Mary Jane Monteroso is 11 years old and this is her home in the Parola Binondo area of Manila Harbor. She is the third of six kids in her family. Here she is collecting plastic trash for recycling near her family’s stilt home. She earns 12 to 50 pesos per kilogram of plastic.
Her father had an operation last year so Mary Jane stopped her schooling to help support the family, which lives in the stilt home to the far left of this picture. When she feels hot, she goes for a swim in the sewage and trash laced estuary of the Pasig River, which meets the sea here after passing through downtown Manila.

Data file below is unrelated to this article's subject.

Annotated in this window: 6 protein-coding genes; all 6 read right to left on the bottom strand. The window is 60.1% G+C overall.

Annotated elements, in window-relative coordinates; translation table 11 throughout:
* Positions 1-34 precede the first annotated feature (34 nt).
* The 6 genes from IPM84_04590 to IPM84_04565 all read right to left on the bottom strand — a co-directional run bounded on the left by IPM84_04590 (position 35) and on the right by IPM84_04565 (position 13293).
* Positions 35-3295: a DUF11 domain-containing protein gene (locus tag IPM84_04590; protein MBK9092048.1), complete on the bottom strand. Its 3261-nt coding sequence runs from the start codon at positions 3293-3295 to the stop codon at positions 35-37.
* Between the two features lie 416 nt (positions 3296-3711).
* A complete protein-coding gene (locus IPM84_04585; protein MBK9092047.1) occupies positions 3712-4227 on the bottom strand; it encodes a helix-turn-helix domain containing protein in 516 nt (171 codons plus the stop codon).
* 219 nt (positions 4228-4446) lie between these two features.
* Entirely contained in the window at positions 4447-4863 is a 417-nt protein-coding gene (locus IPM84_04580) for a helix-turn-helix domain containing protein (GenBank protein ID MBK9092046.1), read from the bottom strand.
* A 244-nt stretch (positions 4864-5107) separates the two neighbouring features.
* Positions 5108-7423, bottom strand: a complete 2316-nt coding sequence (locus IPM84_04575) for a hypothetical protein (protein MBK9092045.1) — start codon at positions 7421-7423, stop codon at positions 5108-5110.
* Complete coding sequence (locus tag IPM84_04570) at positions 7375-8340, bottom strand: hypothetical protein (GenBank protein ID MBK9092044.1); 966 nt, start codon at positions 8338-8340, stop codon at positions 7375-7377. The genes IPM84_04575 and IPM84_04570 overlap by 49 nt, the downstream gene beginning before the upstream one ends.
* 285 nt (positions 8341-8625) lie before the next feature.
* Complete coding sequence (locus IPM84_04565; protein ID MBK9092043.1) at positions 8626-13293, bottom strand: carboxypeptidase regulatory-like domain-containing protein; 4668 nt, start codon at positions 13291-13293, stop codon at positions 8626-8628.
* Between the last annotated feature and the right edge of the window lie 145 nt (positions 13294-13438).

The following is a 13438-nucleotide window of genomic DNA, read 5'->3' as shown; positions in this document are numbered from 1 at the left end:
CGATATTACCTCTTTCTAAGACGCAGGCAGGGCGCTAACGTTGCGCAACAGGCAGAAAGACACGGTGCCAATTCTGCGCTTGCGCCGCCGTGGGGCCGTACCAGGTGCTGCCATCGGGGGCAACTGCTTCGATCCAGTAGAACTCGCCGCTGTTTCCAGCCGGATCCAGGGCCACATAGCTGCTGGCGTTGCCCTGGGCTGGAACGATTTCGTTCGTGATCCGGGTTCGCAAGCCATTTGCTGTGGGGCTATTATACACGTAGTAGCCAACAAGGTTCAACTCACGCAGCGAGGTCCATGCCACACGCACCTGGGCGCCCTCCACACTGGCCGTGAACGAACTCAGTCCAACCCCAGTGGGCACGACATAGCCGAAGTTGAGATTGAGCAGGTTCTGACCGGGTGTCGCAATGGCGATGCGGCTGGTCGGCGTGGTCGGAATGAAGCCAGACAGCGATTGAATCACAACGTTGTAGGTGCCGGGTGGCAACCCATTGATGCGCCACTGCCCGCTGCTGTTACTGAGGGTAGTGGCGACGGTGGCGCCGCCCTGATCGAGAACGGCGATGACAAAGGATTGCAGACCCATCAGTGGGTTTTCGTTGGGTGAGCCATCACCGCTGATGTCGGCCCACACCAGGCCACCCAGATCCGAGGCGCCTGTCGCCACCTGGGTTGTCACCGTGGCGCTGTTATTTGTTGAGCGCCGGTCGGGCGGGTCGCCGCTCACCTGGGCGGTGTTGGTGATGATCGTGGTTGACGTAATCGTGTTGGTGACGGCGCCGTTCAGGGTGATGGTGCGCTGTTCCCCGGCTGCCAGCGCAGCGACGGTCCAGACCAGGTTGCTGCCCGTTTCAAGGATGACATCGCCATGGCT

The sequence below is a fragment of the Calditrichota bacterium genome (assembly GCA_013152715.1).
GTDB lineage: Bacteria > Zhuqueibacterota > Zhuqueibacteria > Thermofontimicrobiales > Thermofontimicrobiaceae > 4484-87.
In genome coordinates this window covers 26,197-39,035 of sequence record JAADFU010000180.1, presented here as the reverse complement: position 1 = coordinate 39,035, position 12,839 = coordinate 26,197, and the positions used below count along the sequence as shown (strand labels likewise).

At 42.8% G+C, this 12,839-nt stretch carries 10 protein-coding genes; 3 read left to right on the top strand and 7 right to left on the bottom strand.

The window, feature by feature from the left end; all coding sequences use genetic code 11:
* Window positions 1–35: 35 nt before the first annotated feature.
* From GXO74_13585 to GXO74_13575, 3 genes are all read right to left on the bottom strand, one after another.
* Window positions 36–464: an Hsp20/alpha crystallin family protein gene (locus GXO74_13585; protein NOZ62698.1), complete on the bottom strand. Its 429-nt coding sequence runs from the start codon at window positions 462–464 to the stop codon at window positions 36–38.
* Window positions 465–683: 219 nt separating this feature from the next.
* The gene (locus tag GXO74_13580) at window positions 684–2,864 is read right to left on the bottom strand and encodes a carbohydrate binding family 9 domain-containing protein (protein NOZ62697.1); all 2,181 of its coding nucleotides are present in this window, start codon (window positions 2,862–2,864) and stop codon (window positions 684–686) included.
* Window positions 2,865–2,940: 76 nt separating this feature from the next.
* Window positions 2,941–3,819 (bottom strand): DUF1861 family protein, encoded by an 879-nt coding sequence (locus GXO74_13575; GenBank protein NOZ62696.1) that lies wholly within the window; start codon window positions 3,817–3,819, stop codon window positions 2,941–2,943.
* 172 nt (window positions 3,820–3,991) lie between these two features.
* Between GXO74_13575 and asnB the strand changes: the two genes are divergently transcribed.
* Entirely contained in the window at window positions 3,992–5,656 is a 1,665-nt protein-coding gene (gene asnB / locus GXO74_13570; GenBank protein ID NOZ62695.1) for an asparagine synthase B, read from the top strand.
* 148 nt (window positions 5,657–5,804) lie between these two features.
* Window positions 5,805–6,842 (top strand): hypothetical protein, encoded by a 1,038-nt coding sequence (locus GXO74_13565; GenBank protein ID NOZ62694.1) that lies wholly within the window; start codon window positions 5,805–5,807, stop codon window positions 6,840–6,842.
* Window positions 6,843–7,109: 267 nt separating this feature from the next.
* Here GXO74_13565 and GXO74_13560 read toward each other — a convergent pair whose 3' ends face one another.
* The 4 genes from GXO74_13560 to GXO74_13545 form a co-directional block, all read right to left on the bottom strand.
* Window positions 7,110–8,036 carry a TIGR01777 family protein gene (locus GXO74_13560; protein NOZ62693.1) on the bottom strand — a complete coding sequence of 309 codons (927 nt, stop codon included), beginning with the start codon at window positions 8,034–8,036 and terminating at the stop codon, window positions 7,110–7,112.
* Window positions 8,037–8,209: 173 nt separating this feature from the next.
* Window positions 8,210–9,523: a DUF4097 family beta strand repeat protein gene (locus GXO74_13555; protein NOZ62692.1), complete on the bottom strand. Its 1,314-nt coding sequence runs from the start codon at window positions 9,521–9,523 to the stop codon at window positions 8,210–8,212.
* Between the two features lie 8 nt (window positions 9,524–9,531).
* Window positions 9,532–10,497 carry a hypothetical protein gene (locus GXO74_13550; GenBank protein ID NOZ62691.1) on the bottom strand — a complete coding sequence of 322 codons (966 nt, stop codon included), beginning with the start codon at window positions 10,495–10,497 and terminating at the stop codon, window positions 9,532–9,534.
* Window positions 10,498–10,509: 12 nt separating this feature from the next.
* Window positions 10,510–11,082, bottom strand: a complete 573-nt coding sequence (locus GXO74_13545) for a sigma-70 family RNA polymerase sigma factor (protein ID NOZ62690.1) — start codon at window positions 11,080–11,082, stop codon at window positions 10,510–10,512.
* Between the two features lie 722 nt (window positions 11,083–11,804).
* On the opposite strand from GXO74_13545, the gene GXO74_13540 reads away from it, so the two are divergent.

The river winds through downtown Manila and carries refuse that gets deposited on the shore beneath Mary Jane’s home. The Parola Biondo side of Manila Harbor is home to about 20,000 squatters. With a rapidly growing population, the slums of Manila have extended onto coastal mudflats and waterways that are very susceptible to flooding from rising sea levels.
The government is trying to move these people out of the hazard areas but has agreed that they must be moved to new areas from which they can reasonably commute to work. This photograph is part of a project that examines the global impact of rising sea levels and the ways different countries and communities are engineering solutions to this growing problem.
Photo and story: George Steinmetz
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